Well, that's quite an uninteresting title. Many of you might be thinking, why would we even need such a thing, well hear me out...
Now, I probably won't be the only one who will be surprised by a following factoid.
Recently I did re-read the guide to triage queue and there was this one detail that completely escaped my memory upon my initial read.
First, there's a bit of a special case here: Duplicates. A clear, well-written question might still be a duplicate, and the last thing you want to do is to dispute Duplicate flags by choosing Looks OK if it is a duplicate. So always read the comments first: scroll to the end of the question, and if you see "Possible duplicate" in the list, either mark it as a duplicate yourself (if you can confirm that the comment is accurate) or Requires Editing if the author has provided some clarification in the comments but hasn't yet edited the post; choose Looks OK only if you're certain the question is not a duplicate. As always, Skip is a fine option here if you simply don't want to take the time to look at duplicates.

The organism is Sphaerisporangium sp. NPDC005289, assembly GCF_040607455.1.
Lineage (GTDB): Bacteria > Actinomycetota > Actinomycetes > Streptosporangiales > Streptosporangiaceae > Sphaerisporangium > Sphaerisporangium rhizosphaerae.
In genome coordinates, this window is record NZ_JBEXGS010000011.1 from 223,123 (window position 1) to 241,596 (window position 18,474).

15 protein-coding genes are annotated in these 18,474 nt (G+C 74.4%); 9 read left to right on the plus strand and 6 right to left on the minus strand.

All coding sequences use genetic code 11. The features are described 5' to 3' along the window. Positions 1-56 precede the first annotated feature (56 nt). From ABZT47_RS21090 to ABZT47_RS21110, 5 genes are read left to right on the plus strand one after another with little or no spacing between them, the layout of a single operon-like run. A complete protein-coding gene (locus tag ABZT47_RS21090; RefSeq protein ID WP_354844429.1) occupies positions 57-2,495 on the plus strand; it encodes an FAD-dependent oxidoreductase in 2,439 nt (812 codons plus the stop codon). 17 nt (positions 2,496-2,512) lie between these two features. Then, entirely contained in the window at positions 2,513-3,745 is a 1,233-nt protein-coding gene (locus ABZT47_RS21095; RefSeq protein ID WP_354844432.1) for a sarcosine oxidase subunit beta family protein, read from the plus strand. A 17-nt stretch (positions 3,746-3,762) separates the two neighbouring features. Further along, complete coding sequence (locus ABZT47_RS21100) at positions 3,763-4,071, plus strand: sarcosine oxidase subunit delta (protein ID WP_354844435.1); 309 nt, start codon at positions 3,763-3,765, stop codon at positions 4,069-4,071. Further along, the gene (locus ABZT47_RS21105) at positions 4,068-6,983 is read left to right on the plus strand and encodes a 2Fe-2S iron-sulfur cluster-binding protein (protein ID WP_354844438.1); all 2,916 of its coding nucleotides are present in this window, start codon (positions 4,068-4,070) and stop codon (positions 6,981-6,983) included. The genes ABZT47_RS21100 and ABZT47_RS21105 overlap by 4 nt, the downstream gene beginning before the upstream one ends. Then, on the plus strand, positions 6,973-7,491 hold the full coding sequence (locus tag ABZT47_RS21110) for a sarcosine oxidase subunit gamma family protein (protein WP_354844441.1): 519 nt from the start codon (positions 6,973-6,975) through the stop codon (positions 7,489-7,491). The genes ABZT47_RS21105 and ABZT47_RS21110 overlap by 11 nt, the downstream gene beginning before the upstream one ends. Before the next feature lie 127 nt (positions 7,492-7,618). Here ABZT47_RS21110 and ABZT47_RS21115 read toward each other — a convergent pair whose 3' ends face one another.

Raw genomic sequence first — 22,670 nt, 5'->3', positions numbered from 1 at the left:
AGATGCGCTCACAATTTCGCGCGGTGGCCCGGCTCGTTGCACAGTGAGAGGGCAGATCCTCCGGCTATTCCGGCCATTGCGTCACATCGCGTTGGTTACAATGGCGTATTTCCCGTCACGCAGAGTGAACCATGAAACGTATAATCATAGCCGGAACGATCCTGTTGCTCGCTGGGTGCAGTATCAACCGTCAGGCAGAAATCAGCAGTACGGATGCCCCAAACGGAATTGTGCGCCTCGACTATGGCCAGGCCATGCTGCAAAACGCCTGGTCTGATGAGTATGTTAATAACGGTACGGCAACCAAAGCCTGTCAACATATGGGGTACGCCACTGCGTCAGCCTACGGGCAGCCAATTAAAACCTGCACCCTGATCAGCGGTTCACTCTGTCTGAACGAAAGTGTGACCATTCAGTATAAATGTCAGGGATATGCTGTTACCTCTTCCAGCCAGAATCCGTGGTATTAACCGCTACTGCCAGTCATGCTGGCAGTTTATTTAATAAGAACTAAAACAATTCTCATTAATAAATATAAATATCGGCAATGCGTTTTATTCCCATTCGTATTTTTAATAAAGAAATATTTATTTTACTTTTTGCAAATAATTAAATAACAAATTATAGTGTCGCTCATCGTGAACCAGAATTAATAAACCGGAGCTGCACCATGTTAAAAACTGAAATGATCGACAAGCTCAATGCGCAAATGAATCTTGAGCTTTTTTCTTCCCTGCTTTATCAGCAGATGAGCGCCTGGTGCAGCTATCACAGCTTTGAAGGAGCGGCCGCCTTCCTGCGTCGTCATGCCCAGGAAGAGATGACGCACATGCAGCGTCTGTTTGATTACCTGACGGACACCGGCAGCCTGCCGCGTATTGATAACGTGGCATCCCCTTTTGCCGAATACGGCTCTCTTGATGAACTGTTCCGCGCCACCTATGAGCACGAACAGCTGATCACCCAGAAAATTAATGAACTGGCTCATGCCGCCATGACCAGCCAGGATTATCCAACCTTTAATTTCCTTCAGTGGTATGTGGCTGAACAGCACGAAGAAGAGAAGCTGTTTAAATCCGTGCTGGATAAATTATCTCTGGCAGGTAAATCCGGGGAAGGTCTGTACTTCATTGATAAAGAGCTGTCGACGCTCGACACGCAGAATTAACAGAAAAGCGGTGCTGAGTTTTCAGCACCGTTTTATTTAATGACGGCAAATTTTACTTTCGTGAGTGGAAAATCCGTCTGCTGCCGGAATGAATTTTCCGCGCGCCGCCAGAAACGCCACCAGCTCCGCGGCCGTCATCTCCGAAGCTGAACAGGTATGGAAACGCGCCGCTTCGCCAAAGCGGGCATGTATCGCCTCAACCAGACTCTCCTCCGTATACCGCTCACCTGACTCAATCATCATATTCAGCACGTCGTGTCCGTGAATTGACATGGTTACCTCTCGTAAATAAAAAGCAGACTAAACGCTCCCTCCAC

Now yes, technically this is my fault for not being more attentive and memorizing this, but when you're new to reviews you get possibly quite overwhelmed with all the new things and guides.
My point is a smart & good design should not account for user's responsibility. But it should follow, one of my favourite corporate buzzwords - poka-yoke - or in normal speech - be foolproof! Especially when the issue at hand is potentially so easy to fix.
I'm thinking something along the lines of something simple and intuitive like this:
Obviously, just an illustration. Design/content is subject to change
I feel like it fits in naturally and mentions a very important information people might otherwise overlook or be straight up not aware of. And even if people are aware of the fact, how they should judge the 'duplicate triage reviews, if you're clogging through them, there still is a good chance you might overlook a comment about it by accident.
It's not intrusive, it teaches newer users and it even helps veterans make better decisions